If you are in court with the hopes of obtaining custody of your child, you may wonder if you have a chance. Each case is different, and it is important that you know what factors may impact your custody case before you make your way to court.
These are some of the factors courts may consider as part of your child custody case.
Child's Age and Needs
The child's age and needs may play a role in the custody proceedings. For instance, if your child is just a few months old and is still breastfeeding, it is likely that the breastfeeding mother will maintain custody so that the child can maintain this schedule. The same applies to special needs and disabilities. If a child has been provided care by one parent in particular for a disability or illness, that parent is likely preferred for custody.
Physical and Mental Health of Parents
It is also important for courts to consider the health of each parent, especially if it could put undue stress on the child. The court wants to place the child with a parent who is as healthy as possible and who can properly provide for the child's needs financially, physically, and mentally.
Some children simply connect more with one parent over the other, and this can make a difference in the courts. If the child has a stronger relationship with one parent, it is possible the court will maintain this, so long as the child is in a healthy environment.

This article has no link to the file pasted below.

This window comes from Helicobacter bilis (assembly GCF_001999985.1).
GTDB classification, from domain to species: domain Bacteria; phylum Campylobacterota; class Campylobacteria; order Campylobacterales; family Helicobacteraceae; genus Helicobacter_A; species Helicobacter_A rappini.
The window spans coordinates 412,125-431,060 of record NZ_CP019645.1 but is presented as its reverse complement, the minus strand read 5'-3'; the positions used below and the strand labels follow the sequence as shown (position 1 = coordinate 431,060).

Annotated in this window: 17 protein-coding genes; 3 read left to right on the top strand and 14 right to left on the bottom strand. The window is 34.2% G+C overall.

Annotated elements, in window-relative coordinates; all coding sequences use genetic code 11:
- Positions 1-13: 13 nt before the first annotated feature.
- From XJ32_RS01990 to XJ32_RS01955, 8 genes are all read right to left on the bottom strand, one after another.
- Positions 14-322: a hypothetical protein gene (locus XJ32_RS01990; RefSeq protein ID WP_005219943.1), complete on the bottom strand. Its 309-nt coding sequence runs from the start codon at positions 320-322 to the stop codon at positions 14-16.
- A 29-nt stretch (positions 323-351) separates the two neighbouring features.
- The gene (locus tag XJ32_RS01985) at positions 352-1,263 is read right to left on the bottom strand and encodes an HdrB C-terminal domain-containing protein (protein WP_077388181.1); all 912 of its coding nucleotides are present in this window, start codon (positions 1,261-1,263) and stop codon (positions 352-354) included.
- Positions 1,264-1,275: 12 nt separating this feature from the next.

Abuse and Violence
If allegations of abuse and violence have been part of the divorce proceedings, the judge may consider this when it comes to determining custody as well. It is preferential for a child not to be placed with somebody who has a history of domestic violence, of course.
Maintenance of Daily Life
It is also important for the court to consider the child's best interests. This means that the judge will likely want to keep the child in the same school and social circle if this is a possibility. Courts do not want to change the child's life significantly.
Consult With an Attorney
Your next step is to consult with an attorney. A lawyer will help you determine what kind of case you have and what you can do to build a strong custody case. Set up a consultation today to learn more about your options.Share